As the coronavirus pandemic continues to escalate, Flashpoint has taken measures to protect players and staff from contracting the virus.
Flashpoint announced on March 17 that LAN matches planned to take place in Los Angeles will temporarily be postponed. The matches will take place in online play where players and staff can remain safe in their homes and hotels.
Flashpoint to delay tomorrow's matches and move online as we battle COVID-19. We look forward to helping fill the content void and continuing to provide CS:GO fans with entertainment. pic.twitter.com/2zPAJKGNhW
— Flashpoint (@Flashpoint) March 17, 2020
The announcement states that the teams competing in the league will stay in Los Angeles, and will wait to play online games while the competitive integrity of online play is established.
FACEIT is acting as the league’s operator who is well renowned for its online platform, providing tournaments for games like League of Legends, Rocket League, DOTA 2 and Counter-Strike and are well versed in online competitive formats.
Although online tournaments are common in the Counter-Strike community the format is already established before play. Transitioning from LAN to an online event is not done as often and will take the Flashpoint team some time to ensure the usual competitive infrastructure is there.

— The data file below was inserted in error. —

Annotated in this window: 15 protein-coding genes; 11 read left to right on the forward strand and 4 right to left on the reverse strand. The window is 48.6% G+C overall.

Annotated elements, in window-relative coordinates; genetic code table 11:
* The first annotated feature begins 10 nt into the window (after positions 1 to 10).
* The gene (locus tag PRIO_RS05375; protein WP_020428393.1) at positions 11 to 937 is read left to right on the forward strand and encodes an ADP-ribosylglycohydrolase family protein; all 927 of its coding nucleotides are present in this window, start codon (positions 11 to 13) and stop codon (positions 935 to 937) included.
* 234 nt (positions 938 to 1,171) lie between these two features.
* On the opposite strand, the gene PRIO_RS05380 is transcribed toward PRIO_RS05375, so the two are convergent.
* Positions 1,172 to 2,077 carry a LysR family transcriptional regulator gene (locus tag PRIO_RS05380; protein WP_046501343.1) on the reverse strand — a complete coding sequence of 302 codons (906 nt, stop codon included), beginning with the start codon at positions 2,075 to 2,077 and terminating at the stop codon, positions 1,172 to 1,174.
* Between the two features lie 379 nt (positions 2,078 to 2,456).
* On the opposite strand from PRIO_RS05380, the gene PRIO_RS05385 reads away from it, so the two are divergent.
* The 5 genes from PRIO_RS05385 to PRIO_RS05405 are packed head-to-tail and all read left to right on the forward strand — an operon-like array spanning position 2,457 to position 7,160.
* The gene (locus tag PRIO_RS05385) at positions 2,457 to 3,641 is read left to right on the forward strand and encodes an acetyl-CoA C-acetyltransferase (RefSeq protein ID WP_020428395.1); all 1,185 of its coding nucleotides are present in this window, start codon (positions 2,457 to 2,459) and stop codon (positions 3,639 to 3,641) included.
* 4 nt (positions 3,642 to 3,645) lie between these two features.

The news comes after the first round of play in Phase 1 of the group stage concluded, which took place in their studio in Los Angeles. Flashpoint is not the only tournament organizer affected, with Valve canceling a major, and ESL Pro League transitioning to online play with the finals intended to be at a studio location.
An unfortunate start for Flashpoint
When the Flashpoint league was announced the tournament organizers wanted to have a level of media coverage between games that was unseen before, a lot which seemed to rely on being in the studio with players being face to face. They intend to have better character arcs, storylines, and rivalries and even hired an ex-WWE writer to build the hype and drama around the league to enhance viewer engagement.
Viewers saw a glimpse of this in their opening stream which saw a new format where teams would pick opponents to be in their group. This was followed by players criticizing and belittling each other, giving more meaning behind each game.
Transitioning to an online event will impact this type of media coverage and viewers will be eager to see if the same level of drama can be achieved without being in the studio.
Archie is a freelance designer based in London. He has been playing CS:GO since 2014 and has followed the pro scene closely. In his spare time he likes to write about the game and contributes to Level Push's CS:GO section.